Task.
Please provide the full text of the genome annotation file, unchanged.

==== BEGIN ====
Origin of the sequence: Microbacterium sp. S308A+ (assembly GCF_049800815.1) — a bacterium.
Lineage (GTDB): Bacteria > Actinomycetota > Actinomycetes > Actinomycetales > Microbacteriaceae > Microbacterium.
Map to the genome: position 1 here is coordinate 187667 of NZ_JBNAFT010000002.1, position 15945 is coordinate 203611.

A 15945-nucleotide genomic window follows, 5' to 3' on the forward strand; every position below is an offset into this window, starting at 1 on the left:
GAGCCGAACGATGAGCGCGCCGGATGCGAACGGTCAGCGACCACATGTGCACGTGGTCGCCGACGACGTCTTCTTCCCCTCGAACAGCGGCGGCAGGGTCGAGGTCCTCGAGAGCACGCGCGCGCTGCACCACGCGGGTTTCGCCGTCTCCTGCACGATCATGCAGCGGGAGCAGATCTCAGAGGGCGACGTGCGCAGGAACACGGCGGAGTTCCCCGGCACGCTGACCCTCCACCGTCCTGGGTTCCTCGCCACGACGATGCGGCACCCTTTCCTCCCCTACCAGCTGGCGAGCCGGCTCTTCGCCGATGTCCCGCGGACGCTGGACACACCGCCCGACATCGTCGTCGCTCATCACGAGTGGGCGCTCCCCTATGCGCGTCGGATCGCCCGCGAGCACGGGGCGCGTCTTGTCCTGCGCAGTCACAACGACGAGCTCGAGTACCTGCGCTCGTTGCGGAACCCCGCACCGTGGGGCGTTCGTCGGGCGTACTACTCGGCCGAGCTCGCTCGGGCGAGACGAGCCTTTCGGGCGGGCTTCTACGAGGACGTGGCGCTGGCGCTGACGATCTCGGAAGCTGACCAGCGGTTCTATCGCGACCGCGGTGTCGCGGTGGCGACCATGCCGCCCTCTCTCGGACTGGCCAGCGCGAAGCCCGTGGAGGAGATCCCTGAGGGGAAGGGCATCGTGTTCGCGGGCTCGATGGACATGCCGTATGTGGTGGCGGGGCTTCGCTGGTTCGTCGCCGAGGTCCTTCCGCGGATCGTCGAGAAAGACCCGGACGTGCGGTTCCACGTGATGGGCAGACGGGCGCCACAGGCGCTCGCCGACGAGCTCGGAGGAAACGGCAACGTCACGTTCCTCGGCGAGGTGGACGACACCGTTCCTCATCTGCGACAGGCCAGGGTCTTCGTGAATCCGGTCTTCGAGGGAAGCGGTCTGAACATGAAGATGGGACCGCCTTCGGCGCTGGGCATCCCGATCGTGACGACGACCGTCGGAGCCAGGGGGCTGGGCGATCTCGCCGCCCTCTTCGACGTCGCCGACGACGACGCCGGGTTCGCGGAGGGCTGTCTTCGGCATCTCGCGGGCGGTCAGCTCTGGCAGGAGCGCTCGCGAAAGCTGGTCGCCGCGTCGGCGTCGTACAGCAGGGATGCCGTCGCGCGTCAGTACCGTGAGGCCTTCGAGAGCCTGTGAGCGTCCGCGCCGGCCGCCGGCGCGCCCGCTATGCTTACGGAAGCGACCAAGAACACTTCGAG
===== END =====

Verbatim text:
Origin of the sequence: Microbacterium sp. S308A+ (assembly GCF_049800815.1) — a bacterium.
Lineage (GTDB): Bacteria > Actinomycetota > Actinomycetes > Actinomycetales > Microbacteriaceae > Microbacterium.
Map to the genome: position 1 here is coordinate 187667 of NZ_JBNAFT010000002.1, position 15945 is coordinate 203611.

A 15945-nucleotide genomic window follows, 5' to 3' on the forward strand; every position below is an offset into this window, starting at 1 on the left:
GAGCCGAACGATGAGCGCGCCGGATGCGAACGGTCAGCGACCACATGTGCACGTGGTCGCCGACGACGTCTTCTTCCCCTCGAACAGCGGCGGCAGGGTCGAGGTCCTCGAGAGCACGCGCGCGCTGCACCACGCGGGTTTCGCCGTCTCCTGCACGATCATGCAGCGGGAGCAGATCTCAGAGGGCGACGTGCGCAGGAACACGGCGGAGTTCCCCGGCACGCTGACCCTCCACCGTCCTGGGTTCCTCGCCACGACGATGCGGCACCCTTTCCTCCCCTACCAGCTGGCGAGCCGGCTCTTCGCCGATGTCCCGCGGACGCTGGACACACCGCCCGACATCGTCGTCGCTCATCACGAGTGGGCGCTCCCCTATGCGCGTCGGATCGCCCGCGAGCACGGGGCGCGTCTTGTCCTGCGCAGTCACAACGACGAGCTCGAGTACCTGCGCTCGTTGCGGAACCCCGCACCGTGGGGCGTTCGTCGGGCGTACTACTCGGCCGAGCTCGCTCGGGCGAGACGAGCCTTTCGGGCGGGCTTCTACGAGGACGTGGCGCTGGCGCTGACGATCTCGGAAGCTGACCAGCGGTTCTATCGCGACCGCGGTGTCGCGGTGGCGACCATGCCGCCCTCTCTCGGACTGGCCAGCGCGAAGCCCGTGGAGGAGATCCCTGAGGGGAAGGGCATCGTGTTCGCGGGCTCGATGGACATGCCGTATGTGGTGGCGGGGCTTCGCTGGTTCGTCGCCGAGGTCCTTCCGCGGATCGTCGAGAAAGACCCGGACGTGCGGTTCCACGTGATGGGCAGACGGGCGCCACAGGCGCTCGCCGACGAGCTCGGAGGAAACGGCAACGTCACGTTCCTCGGCGAGGTGGACGACACCGTTCCTCATCTGCGACAGGCCAGGGTCTTCGTGAATCCGGTCTTCGAGGGAAGCGGTCTGAACATGAAGATGGGACCGCCTTCGGCGCTGGGCATCCCGATCGTGACGACGACCGTCGGAGCCAGGGGGCTGGGCGATCTCGCCGCCCTCTTCGACGTCGCCGACGACGACGCCGGGTTCGCGGAGGGCTGTCTTCGGCATCTCGCGGGCGGTCAGCTCTGGCAGGAGCGCTCGCGAAAGCTGGTCGCCGCGTCGGCGTCGTACAGCAGGGATGCCGTCGCGCGTCAGTACCGTGAGGCCTTCGAGAGCCTGTGAGCGTCCGCGCCGGCCGCCGGCGCGCCCGCTATGCTTACGGAAGCGACCAAGAACACTTCGAG